And He Called to Moses – and Who Heard?
My words are largely based upon Prof. Y. Leibowitz’s Sheva Shanim shel Sihot al Parashat HaShavua, pp. 438-441. My prayer is that, in due time, they shall bring redemption to a wounded and bleeding world.
Rashi, following the Sages (Yoma 4a), makes a precise textual inference:
And He called to Moses (Vayikra 1:1)-This implies that the Voice went on and reached his [Moses’s] ears only, but all the other Israelites did not hear it.
(Rashi quotes based on Silberman translation)
An interesting question arises in this connection: On whom does the hearing depend, on the speaker or on the listener? Or perhaps on both of them? (The halakhah regarding the blowing of the shofar comes to mind. As the RaMBaM formulated it, “He does not fulfill his obligation until both hearer and blower have proper intention” – Hilkhot Shofar 2:4).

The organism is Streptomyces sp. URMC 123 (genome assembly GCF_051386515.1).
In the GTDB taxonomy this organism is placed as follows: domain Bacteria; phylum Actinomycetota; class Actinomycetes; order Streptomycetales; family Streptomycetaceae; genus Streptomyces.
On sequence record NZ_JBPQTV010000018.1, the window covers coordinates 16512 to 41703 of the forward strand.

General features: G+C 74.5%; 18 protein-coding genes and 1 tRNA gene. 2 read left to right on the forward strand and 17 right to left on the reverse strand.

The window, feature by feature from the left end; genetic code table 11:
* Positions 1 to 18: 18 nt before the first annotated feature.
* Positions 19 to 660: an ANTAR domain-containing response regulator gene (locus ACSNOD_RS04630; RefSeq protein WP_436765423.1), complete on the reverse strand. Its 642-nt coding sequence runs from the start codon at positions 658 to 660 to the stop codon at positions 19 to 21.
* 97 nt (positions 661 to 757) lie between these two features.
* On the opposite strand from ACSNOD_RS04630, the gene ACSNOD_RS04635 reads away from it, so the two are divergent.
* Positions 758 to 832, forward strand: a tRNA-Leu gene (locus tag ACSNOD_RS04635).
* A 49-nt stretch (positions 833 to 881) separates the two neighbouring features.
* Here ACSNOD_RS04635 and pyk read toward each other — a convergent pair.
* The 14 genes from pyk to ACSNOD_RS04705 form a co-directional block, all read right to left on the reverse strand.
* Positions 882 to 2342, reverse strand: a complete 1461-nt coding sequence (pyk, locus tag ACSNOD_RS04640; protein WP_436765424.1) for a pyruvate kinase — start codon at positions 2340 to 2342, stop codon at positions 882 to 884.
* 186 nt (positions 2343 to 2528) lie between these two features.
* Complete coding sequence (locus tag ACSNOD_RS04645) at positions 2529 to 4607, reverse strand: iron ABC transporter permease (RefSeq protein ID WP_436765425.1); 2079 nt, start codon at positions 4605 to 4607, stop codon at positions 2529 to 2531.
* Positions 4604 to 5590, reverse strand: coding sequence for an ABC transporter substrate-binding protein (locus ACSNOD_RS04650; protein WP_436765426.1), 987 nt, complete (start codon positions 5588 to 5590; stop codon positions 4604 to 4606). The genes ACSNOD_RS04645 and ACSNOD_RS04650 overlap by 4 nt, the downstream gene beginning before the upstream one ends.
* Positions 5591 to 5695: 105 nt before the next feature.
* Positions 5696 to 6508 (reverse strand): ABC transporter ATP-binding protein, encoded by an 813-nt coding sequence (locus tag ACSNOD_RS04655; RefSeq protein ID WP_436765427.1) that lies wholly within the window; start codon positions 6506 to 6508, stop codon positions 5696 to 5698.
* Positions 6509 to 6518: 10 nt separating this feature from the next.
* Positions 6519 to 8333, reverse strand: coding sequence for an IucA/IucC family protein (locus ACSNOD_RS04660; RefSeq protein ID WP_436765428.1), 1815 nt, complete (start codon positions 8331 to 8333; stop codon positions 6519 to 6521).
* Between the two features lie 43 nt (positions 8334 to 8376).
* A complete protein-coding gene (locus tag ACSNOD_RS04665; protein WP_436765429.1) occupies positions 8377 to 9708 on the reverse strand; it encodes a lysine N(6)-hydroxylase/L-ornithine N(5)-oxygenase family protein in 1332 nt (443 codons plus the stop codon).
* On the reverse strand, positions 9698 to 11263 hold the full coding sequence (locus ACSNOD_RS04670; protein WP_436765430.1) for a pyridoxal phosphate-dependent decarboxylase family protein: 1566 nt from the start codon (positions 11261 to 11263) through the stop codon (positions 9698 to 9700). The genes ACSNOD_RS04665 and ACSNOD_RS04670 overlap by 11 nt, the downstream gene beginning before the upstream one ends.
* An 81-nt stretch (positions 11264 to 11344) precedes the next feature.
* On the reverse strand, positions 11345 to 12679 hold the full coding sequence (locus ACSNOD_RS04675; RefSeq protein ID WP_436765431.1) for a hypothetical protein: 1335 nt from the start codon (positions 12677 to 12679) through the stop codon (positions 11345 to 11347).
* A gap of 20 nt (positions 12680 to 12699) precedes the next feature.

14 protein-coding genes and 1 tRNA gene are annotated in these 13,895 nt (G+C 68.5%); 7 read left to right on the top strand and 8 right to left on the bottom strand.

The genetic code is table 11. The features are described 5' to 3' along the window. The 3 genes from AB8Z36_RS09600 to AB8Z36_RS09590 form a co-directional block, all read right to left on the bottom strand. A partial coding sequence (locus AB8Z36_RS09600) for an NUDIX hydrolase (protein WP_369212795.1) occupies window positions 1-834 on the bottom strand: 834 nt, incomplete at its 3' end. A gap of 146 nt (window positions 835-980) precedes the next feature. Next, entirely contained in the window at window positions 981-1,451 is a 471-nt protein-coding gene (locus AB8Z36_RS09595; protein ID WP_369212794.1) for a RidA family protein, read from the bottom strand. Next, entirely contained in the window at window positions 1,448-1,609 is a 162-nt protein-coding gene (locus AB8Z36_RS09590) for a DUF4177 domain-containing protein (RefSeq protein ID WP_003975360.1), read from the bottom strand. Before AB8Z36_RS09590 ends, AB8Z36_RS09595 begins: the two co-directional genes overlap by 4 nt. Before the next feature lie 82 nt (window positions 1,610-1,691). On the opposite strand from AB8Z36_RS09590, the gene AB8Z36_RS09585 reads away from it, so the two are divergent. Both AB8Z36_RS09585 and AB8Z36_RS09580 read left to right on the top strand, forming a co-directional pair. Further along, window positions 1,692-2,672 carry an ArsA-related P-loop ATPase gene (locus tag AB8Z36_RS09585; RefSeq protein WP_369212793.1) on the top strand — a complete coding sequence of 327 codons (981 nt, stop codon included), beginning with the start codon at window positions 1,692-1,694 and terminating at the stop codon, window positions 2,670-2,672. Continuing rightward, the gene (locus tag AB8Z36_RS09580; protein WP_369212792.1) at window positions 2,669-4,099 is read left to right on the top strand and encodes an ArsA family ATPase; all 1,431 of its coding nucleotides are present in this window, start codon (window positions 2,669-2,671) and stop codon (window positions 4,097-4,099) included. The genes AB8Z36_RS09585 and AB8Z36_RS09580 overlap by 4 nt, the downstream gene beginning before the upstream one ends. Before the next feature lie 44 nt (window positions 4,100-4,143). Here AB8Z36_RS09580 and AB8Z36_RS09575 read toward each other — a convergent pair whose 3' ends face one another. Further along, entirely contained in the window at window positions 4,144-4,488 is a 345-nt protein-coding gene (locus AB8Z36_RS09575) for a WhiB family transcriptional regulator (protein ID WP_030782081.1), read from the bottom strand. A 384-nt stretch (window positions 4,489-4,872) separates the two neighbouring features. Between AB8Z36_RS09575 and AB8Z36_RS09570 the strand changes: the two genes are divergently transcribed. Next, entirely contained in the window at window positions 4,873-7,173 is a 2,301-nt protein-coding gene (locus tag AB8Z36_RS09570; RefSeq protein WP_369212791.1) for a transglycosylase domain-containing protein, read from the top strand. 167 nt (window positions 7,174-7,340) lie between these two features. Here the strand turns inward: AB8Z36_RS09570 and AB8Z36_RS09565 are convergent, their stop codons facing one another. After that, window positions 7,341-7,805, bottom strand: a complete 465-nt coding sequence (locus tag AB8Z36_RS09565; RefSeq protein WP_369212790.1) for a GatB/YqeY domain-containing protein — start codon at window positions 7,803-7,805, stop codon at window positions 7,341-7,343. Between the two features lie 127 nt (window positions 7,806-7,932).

In addition, what is the instrument through which one “hears” the voice of God? Rashi’s further comments shed some light on the kinds of voice and hearing involved:
From the Tent of Meeting – This teaches us that the Voice broke off and did not issue beyond the Tent of Meeting.
Since we have not been informed that the Tent of Meeting was surrounded with a sealed acoustical wall and a sophisticated system of insulation – it did not even have a roof – we can assume that we are dealing with a rather different kind of “voice” and “hearing.”
The midrash Tannaim Sifra (Chapter 5) further clarifies the issue: